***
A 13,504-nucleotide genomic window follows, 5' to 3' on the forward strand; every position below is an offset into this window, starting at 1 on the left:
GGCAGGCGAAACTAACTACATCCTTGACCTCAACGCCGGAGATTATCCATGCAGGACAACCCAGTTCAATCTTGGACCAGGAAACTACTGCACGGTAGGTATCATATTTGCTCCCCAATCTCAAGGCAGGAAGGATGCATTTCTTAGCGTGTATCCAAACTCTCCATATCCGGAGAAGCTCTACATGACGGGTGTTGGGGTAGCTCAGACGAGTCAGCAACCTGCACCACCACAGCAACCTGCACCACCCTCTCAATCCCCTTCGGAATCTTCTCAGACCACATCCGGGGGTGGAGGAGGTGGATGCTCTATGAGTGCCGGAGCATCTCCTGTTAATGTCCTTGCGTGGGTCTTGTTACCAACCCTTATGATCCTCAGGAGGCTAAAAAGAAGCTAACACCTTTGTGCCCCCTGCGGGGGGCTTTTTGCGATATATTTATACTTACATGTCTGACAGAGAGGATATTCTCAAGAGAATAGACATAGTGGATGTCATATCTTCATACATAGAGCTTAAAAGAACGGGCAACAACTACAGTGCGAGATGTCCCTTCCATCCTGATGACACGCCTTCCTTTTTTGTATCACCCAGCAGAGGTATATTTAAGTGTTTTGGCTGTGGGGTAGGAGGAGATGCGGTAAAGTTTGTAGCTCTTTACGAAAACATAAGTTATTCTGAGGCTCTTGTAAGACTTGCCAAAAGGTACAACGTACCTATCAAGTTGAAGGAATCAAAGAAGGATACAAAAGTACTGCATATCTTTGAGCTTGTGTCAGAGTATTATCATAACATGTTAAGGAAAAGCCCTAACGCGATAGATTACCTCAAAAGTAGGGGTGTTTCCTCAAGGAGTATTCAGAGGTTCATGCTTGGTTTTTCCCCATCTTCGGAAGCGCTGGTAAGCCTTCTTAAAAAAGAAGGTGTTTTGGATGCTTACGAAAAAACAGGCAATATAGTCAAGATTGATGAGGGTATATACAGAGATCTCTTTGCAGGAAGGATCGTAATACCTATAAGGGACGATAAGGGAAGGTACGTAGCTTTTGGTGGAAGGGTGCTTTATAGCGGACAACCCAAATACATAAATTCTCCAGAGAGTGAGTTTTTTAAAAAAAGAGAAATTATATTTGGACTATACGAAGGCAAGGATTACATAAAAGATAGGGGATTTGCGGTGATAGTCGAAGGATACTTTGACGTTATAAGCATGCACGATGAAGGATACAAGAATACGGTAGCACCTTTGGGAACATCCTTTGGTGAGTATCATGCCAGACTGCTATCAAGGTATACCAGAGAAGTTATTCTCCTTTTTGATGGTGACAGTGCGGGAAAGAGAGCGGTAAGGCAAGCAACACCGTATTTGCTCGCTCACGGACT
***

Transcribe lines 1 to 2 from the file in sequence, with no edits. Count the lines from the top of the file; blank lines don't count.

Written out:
A 13,504-nucleotide genomic window follows, 5' to 3' on the forward strand; every position below is an offset into this window, starting at 1 on the left:
GGCAGGCGAAACTAACTACATCCTTGACCTCAACGCCGGAGATTATCCATGCAGGACAACCCAGTTCAATCTTGGACCAGGAAACTACTGCACGGTAGGTATCATATTTGCTCCCCAATCTCAAGGCAGGAAGGATGCATTTCTTAGCGTGTATCCAAACTCTCCATATCCGGAGAAGCTCTACATGACGGGTGTTGGGGTAGCTCAGACGAGTCAGCAACCTGCACCACCACAGCAACCTGCACCACCCTCTCAATCCCCTTCGGAATCTTCTCAGACCACATCCGGGGGTGGAGGAGGTGGATGCTCTATGAGTGCCGGAGCATCTCCTGTTAATGTCCTTGCGTGGGTCTTGTTACCAACCCTTATGATCCTCAGGAGGCTAAAAAGAAGCTAACACCTTTGTGCCCCCTGCGGGGGGCTTTTTGCGATATATTTATACTTACATGTCTGACAGAGAGGATATTCTCAAGAGAATAGACATAGTGGATGTCATATCTTCATACATAGAGCTTAAAAGAACGGGCAACAACTACAGTGCGAGATGTCCCTTCCATCCTGATGACACGCCTTCCTTTTTTGTATCACCCAGCAGAGGTATATTTAAGTGTTTTGGCTGTGGGGTAGGAGGAGATGCGGTAAAGTTTGTAGCTCTTTACGAAAACATAAGTTATTCTGAGGCTCTTGTAAGACTTGCCAAAAGGTACAACGTACCTATCAAGTTGAAGGAATCAAAGAAGGATACAAAAGTACTGCATATCTTTGAGCTTGTGTCAGAGTATTATCATAACATGTTAAGGAAAAGCCCTAACGCGATAGATTACCTCAAAAGTAGGGGTGTTTCCTCAAGGAGTATTCAGAGGTTCATGCTTGGTTTTTCCCCATCTTCGGAAGCGCTGGTAAGCCTTCTTAAAAAAGAAGGTGTTTTGGATGCTTACGAAAAAACAGGCAATATAGTCAAGATTGATGAGGGTATATACAGAGATCTCTTTGCAGGAAGGATCGTAATACCTATAAGGGACGATAAGGGAAGGTACGTAGCTTTTGGTGGAAGGGTGCTTTATAGCGGACAACCCAAATACATAAATTCTCCAGAGAGTGAGTTTTTTAAAAAAAGAGAAATTATATTTGGACTATACGAAGGCAAGGATTACATAAAAGATAGGGGATTTGCGGTGATAGTCGAAGGATACTTTGACGTTATAAGCATGCACGATGAAGGATACAAGAATACGGTAGCACCTTTGGGAACATCCTTTGGTGAGTATCATGCCAGACTGCTATCAAGGTATACCAGAGAAGTTATTCTCCTTTTTGATGGTGACAGTGCGGGAAAGAGAGCGGTAAGGCAAGCAACACCGTATTTGCTCGCTCACGGACT